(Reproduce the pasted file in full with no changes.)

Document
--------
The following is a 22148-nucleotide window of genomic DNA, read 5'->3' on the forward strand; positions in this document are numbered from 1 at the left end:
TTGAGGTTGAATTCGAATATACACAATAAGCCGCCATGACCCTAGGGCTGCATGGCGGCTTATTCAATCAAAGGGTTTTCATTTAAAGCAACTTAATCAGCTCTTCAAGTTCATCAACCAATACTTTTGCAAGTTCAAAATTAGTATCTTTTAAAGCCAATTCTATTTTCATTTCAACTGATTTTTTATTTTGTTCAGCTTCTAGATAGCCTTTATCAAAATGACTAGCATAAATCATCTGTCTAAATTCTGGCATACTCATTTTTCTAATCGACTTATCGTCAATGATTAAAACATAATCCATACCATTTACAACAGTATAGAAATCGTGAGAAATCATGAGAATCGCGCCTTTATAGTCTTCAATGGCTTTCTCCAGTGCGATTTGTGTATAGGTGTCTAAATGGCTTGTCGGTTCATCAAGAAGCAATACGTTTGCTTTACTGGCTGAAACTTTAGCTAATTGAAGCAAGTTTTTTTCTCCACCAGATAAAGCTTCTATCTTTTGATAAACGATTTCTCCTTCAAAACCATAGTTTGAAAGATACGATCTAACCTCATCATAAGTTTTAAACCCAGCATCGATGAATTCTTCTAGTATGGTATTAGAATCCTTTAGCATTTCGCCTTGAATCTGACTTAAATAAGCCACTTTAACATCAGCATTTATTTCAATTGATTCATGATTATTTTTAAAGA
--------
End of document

The following is a 22148-nucleotide window of genomic DNA, read 5'->3' on the forward strand; positions in this document are numbered from 1 at the left end:
TTGAGGTTGAATTCGAATATACACAATAAGCCGCCATGACCCTAGGGCTGCATGGCGGCTTATTCAATCAAAGGGTTTTCATTTAAAGCAACTTAATCAGCTCTTCAAGTTCATCAACCAATACTTTTGCAAGTTCAAAATTAGTATCTTTTAAAGCCAATTCTATTTTCATTTCAACTGATTTTTTATTTTGTTCAGCTTCTAGATAGCCTTTATCAAAATGACTAGCATAAATCATCTGTCTAAATTCTGGCATACTCATTTTTCTAATCGACTTATCGTCAATGATTAAAACATAATCCATACCATTTACAACAGTATAGAAATCGTGAGAAATCATGAGAATCGCGCCTTTATAGTCTTCAATGGCTTTCTCCAGTGCGATTTGTGTATAGGTGTCTAAATGGCTTGTCGGTTCATCAAGAAGCAATACGTTTGCTTTACTGGCTGAAACTTTAGCTAATTGAAGCAAGTTTTTTTCTCCACCAGATAAAGCTTCTATCTTTTGATAAACGATTTCTCCTTCAAAACCATAGTTTGAAAGATACGATCTAACCTCATCATAAGTTTTAAACCCAGCATCGATGAATTCTTCTAGTATGGTATTAGAATCCTTTAGCATTTCGCCTTGAATCTGACTTAAATAAGCCACTTTAACATCAGCATTTATTTCAATTGATTCATGATTATTTTTAAAGA